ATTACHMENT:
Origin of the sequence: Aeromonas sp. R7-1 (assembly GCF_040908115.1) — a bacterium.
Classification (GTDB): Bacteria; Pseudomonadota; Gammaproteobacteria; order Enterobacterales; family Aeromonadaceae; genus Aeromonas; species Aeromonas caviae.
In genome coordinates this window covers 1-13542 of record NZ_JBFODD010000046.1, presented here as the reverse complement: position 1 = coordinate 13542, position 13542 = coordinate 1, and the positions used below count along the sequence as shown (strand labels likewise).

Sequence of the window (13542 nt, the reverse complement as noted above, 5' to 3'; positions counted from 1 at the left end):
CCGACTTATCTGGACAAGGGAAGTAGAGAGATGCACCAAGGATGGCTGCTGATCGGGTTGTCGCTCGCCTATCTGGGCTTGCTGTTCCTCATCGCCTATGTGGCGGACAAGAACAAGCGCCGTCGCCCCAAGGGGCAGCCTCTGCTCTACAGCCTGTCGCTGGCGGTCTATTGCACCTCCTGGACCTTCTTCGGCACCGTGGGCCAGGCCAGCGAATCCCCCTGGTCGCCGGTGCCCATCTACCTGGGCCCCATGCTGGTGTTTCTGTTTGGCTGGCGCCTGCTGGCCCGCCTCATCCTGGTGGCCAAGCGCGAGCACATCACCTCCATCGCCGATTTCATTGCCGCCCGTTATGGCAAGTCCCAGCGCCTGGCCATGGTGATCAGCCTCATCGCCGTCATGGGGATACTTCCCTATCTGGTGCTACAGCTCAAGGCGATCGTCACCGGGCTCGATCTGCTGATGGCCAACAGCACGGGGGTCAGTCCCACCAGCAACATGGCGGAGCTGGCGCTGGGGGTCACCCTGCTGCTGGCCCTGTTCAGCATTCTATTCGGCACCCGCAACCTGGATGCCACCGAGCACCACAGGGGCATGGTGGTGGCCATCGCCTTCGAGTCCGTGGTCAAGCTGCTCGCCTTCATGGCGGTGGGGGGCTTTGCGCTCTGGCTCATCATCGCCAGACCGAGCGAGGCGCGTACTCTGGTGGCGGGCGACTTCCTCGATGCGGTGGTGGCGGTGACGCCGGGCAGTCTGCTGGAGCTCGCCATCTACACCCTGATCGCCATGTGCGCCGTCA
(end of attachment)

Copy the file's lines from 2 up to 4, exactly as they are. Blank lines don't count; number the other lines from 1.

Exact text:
Classification (GTDB): Bacteria; Pseudomonadota; Gammaproteobacteria; order Enterobacterales; family Aeromonadaceae; genus Aeromonas; species Aeromonas caviae.
In genome coordinates this window covers 1-13542 of record NZ_JBFODD010000046.1, presented here as the reverse complement: position 1 = coordinate 13542, position 13542 = coordinate 1, and the positions used below count along the sequence as shown (strand labels likewise).

Sequence of the window (13542 nt, the reverse complement as noted above, 5' to 3'; positions counted from 1 at the left end):